The mayor hosted the long-overdue groundbreaking of the East Burnside and Couch "couplet" makeover yesterday, applauding the coming changes to the busy, dangerous section of Burnside between NE 3rd and 14th. After years of public process, stalls and re-starts the groundbreaking didn't actually, uh, break any ground. It was more of a metaphorical groundbreaking, replete with a marching band and free popsicles but no actual construction equipment on site.
If all goes according to plan, by December 2010 East Burnside between 3rd and 14th will be a three-lane one-way street running east (with a striped bike lane running from MLK to 13th). Couch will become the major two-lane, one-way street running west. The city will also install traffic signals at every (!) intersection along Burnside and widen sidewalks. All this, planners hope, will make the area more pedestrian-friendly and fix the dangerous "nightmare spaghetti" intersection at NE 12th, where Sandy and Burnside meld into one another. Altogether, this makeover also opens the door to raising the Burnside Bridgehead project from the dead.
"Welcome to Portland's hot new neighborhood!" said Adams, as cars rushed past on NE 8th and Burnside. "Depending on how long you've worked to tame these streets, this change is 15-20 years in the making. We are intent on humanizing Burnside and this project begins to implement this vision."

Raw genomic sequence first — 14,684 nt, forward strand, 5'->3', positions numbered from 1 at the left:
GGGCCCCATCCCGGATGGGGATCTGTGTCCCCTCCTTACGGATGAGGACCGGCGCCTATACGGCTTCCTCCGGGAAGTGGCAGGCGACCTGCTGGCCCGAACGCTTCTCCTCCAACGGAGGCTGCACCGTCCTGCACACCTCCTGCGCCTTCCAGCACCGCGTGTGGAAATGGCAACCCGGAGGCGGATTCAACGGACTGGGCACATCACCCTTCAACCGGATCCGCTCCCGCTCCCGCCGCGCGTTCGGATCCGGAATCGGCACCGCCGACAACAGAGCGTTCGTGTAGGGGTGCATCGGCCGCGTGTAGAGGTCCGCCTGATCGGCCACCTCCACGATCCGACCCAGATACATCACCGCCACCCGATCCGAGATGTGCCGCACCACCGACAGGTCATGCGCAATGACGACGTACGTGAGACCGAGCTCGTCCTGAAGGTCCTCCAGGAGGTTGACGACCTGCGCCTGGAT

The couplet project was held up for a long time by lack of funds—the $17.8 million pricetag was finally filled out this year thanks to $5.2 million in federal stimulus funds and $5.3 million in urban renewal money from the Central Eastside Area. The more controversial coupling of West Burnside and Couch is still stalled due to lack of funds (and the political will needed to obtain them). Neighbors and transportation activists generally agree that the coupling is a good project, especially since it will clean up the ridiculous Sandy intersection. Jonathan Maus, editor of BikePortland.org, laments that the city is missing the opportunity to extend the bike lane on Couch all the way up to NE 12th but agrees that the project is a "net positive" overall.
After some speech-making, everyone at the groundbreaking was treated to popsicles! And a marching band! Huzzah!
New York may be kicking our ass with aggressive transit reforms, but Portland is still probably the only city in America where a punk marching graces the groundbreaking of a new one-way street.
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